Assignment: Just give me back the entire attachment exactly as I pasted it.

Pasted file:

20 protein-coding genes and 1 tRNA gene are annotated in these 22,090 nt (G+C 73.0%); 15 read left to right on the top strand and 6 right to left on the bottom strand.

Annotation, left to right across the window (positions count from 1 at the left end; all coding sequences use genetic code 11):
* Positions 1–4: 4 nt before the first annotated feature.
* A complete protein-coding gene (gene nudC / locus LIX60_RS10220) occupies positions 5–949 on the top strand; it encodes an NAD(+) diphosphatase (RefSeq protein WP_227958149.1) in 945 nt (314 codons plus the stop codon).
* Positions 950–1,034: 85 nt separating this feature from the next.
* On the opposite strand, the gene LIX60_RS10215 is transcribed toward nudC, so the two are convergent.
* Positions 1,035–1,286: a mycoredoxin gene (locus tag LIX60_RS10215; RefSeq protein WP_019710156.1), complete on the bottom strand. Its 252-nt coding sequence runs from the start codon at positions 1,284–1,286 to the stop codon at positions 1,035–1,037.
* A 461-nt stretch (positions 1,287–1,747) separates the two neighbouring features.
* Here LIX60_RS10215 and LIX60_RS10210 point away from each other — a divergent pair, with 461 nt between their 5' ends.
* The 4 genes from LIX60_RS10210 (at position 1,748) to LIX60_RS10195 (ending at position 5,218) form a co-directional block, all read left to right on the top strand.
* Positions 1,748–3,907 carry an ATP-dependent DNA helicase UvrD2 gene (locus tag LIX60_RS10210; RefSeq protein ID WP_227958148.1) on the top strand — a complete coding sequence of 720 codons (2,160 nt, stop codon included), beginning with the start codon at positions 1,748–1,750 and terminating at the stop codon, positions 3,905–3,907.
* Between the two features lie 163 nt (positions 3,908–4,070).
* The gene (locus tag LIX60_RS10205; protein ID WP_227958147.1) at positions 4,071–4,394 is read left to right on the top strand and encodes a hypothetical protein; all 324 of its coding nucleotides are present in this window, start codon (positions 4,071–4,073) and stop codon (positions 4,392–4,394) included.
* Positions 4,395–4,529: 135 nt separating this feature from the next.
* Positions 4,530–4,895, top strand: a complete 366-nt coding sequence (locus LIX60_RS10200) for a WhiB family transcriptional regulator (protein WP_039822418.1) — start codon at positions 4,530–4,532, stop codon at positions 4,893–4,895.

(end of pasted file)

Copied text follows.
20 protein-coding genes and 1 tRNA gene are annotated in these 22,090 nt (G+C 73.0%); 15 read left to right on the top strand and 6 right to left on the bottom strand.

Annotation, left to right across the window (positions count from 1 at the left end; all coding sequences use genetic code 11):
* Positions 1–4: 4 nt before the first annotated feature.
* A complete protein-coding gene (gene nudC / locus LIX60_RS10220) occupies positions 5–949 on the top strand; it encodes an NAD(+) diphosphatase (RefSeq protein WP_227958149.1) in 945 nt (314 codons plus the stop codon).
* Positions 950–1,034: 85 nt separating this feature from the next.
* On the opposite strand, the gene LIX60_RS10215 is transcribed toward nudC, so the two are convergent.
* Positions 1,035–1,286: a mycoredoxin gene (locus tag LIX60_RS10215; RefSeq protein WP_019710156.1), complete on the bottom strand. Its 252-nt coding sequence runs from the start codon at positions 1,284–1,286 to the stop codon at positions 1,035–1,037.
* A 461-nt stretch (positions 1,287–1,747) separates the two neighbouring features.
* Here LIX60_RS10215 and LIX60_RS10210 point away from each other — a divergent pair, with 461 nt between their 5' ends.
* The 4 genes from LIX60_RS10210 (at position 1,748) to LIX60_RS10195 (ending at position 5,218) form a co-directional block, all read left to right on the top strand.
* Positions 1,748–3,907 carry an ATP-dependent DNA helicase UvrD2 gene (locus tag LIX60_RS10210; RefSeq protein ID WP_227958148.1) on the top strand — a complete coding sequence of 720 codons (2,160 nt, stop codon included), beginning with the start codon at positions 1,748–1,750 and terminating at the stop codon, positions 3,905–3,907.
* Between the two features lie 163 nt (positions 3,908–4,070).
* The gene (locus tag LIX60_RS10205; protein ID WP_227958147.1) at positions 4,071–4,394 is read left to right on the top strand and encodes a hypothetical protein; all 324 of its coding nucleotides are present in this window, start codon (positions 4,071–4,073) and stop codon (positions 4,392–4,394) included.
* Positions 4,395–4,529: 135 nt separating this feature from the next.
* Positions 4,530–4,895, top strand: a complete 366-nt coding sequence (locus LIX60_RS10200) for a WhiB family transcriptional regulator (protein WP_039822418.1) — start codon at positions 4,530–4,532, stop codon at positions 4,893–4,895.